The exhilarating action of coffee is due to its caffeine content. It excites the central nervous system, and large quantities will cause sleeplessness; it is consequently not advisable to take coffee at the evening meal, although many persons are able through habit to drink it just before going to bed without being kept awake. Owing to the caffeine coffee prevents fatigue, as has been experimentally shown by Schumburg with both coffee and tea; in muscular exertion it has a refreshing action. I have personally observed that when taking long tramps of 20 to 30 kilometers I did not get at all tired and made the rest of the way quite easy by taking coffee with my midday meal—after having walked 12 kilometers. When the muscles have already become exhausted caffeine does not have much effect, according to Schumburg. It has, likewise, a stimulating action upon the vasomotor system and the heart activity; the pulse is also increased.
Owing to the increased blood-pressure caused by the caffeine, the use of coffee should be forbidden in arteriosclerosis; caffeine-free coffee is very much better, and it is also well tolerated by the stomach. Coffee, owing to its property of stimulating the intellectual activity and of removing fatigue, is often greatly misused by brainworkers. While it does for a time brace one up for working, the work is paid for with interest by the increased wear and tear, so to speak, of important organs of the body. As far as the stomach is concerned, coffee often causes less injury than tea,—which contains more tannin,—especially when there is overacidity of the stomach; it must, however, not be too strong. Generally speaking, coffee is not indicated in affections of the stomach. Coffee acts as an antidote for certain poisons such as opium and alcohol. Binz found that dogs which had been stupefied by alcohol could be waked up by coffee. It also has a favorable action upon metabolism in the sense that by its use the end-product of nitrogen, e.g., urea, is eliminated in larger quantities, as is also common salt. Coffee has a diuretic effect. On the other hand, it has an unfavorable action in the uric acid diathesis, as caffeine promotes the formation of uric acid to a considerable extent.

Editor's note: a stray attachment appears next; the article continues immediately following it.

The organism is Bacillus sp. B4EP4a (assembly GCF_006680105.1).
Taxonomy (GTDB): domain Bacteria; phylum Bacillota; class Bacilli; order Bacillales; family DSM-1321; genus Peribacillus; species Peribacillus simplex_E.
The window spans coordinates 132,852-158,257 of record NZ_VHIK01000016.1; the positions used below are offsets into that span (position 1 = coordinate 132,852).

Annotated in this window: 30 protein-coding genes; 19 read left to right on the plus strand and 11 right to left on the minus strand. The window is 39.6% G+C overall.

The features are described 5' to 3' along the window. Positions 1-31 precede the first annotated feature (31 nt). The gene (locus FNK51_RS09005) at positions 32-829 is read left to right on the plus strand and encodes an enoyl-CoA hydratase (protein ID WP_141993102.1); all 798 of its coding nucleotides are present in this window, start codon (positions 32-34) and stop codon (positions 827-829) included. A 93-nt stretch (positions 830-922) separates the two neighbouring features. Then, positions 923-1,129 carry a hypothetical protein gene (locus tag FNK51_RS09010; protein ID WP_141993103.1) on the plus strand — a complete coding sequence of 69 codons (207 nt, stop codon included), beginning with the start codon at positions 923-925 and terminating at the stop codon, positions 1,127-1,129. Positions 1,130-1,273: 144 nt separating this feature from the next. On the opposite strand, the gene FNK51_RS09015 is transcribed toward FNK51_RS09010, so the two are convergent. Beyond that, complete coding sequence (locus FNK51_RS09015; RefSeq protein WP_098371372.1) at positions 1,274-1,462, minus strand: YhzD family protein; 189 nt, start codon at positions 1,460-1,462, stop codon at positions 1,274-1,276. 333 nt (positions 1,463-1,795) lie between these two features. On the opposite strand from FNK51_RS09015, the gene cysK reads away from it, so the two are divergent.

Umber and Schittenhelm strictly prohibit the use of coffee in gout. I consider it a mistake, however, to suddenly absolutely forbid coffee or any similar substance which people may have been accustomed to taking all their lives. It is more practical and even more healthful not to forbid them entirely, but to allow very small quantities. When a person has good kidneys the quantity of uric acid furnished by the caffeine can be readily eliminated; it will only be necessary to lessen the quantity of uric acid by making the coffee quite weak.
The drinking of pure black coffee I consider injurious not only for invalids, but for healthy persons as well, especially when they are at all "nervous"; but a little coffee of good quality with a good deal of cream is, I believe, not injurious for the majority of people. For persons who cannot take ordinary coffee that free from caffeine would prove useful. It tastes very good with cream.